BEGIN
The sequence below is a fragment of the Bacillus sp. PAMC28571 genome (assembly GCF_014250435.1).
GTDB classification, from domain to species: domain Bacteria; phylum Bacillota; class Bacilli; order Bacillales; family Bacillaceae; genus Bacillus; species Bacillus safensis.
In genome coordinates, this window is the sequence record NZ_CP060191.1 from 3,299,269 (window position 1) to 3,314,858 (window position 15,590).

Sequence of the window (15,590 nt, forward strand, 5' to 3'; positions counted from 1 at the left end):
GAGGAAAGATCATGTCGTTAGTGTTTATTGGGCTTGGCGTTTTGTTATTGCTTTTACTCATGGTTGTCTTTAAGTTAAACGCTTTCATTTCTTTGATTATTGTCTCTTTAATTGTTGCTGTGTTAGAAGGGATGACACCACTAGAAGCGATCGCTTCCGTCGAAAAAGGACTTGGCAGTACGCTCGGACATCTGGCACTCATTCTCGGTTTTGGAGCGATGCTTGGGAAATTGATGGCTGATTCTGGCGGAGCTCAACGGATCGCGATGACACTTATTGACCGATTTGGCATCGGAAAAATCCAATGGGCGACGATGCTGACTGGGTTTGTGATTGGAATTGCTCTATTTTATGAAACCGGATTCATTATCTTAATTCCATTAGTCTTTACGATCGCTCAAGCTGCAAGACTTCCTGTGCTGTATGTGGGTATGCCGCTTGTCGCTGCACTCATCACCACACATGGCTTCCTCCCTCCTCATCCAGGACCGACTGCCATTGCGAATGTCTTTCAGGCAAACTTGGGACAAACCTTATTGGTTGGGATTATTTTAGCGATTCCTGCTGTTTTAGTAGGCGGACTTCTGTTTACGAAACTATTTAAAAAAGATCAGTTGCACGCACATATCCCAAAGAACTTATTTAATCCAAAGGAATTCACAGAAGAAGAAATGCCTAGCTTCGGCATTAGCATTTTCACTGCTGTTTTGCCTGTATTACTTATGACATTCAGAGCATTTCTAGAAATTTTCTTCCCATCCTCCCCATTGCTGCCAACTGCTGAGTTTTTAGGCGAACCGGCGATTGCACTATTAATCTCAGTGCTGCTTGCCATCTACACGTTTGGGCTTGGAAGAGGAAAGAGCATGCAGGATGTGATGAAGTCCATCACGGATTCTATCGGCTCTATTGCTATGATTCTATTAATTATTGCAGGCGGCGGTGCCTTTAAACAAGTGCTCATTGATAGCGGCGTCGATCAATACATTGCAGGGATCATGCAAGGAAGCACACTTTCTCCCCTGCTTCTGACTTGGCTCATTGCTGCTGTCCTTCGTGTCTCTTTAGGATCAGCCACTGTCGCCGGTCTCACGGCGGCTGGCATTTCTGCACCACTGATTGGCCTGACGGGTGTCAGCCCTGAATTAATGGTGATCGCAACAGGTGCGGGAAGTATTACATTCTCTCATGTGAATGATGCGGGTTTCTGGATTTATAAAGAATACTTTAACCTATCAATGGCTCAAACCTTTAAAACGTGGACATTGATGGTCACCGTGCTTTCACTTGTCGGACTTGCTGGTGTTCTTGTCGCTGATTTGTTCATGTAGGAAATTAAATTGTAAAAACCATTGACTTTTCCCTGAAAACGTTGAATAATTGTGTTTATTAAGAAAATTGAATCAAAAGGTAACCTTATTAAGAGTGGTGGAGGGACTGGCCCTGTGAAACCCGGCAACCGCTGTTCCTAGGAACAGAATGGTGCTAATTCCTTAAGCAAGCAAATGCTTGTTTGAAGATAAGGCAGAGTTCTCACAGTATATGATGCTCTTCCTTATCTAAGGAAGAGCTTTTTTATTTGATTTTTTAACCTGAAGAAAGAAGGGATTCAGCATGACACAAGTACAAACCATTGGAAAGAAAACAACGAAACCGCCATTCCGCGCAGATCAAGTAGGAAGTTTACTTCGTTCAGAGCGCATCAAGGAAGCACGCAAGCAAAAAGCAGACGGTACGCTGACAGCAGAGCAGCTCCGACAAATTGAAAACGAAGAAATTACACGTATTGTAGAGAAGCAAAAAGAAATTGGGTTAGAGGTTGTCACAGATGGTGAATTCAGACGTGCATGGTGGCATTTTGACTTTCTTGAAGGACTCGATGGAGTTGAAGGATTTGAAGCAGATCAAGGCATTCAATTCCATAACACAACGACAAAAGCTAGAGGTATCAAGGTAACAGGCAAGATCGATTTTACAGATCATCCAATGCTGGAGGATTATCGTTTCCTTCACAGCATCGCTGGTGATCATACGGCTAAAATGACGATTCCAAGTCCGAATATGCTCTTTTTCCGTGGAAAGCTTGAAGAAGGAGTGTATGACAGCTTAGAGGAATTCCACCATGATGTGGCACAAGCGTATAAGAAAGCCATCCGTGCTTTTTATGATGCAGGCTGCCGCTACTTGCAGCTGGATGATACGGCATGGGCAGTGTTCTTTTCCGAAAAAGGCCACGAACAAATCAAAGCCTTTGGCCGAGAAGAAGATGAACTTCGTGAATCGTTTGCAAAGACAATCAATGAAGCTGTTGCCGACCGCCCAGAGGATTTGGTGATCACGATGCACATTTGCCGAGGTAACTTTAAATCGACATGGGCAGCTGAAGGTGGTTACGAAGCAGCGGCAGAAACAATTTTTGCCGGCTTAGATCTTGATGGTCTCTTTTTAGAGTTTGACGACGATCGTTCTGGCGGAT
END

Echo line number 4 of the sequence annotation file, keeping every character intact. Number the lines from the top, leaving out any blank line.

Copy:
Sequence of the window (15,590 nt, forward strand, 5' to 3'; positions counted from 1 at the left end):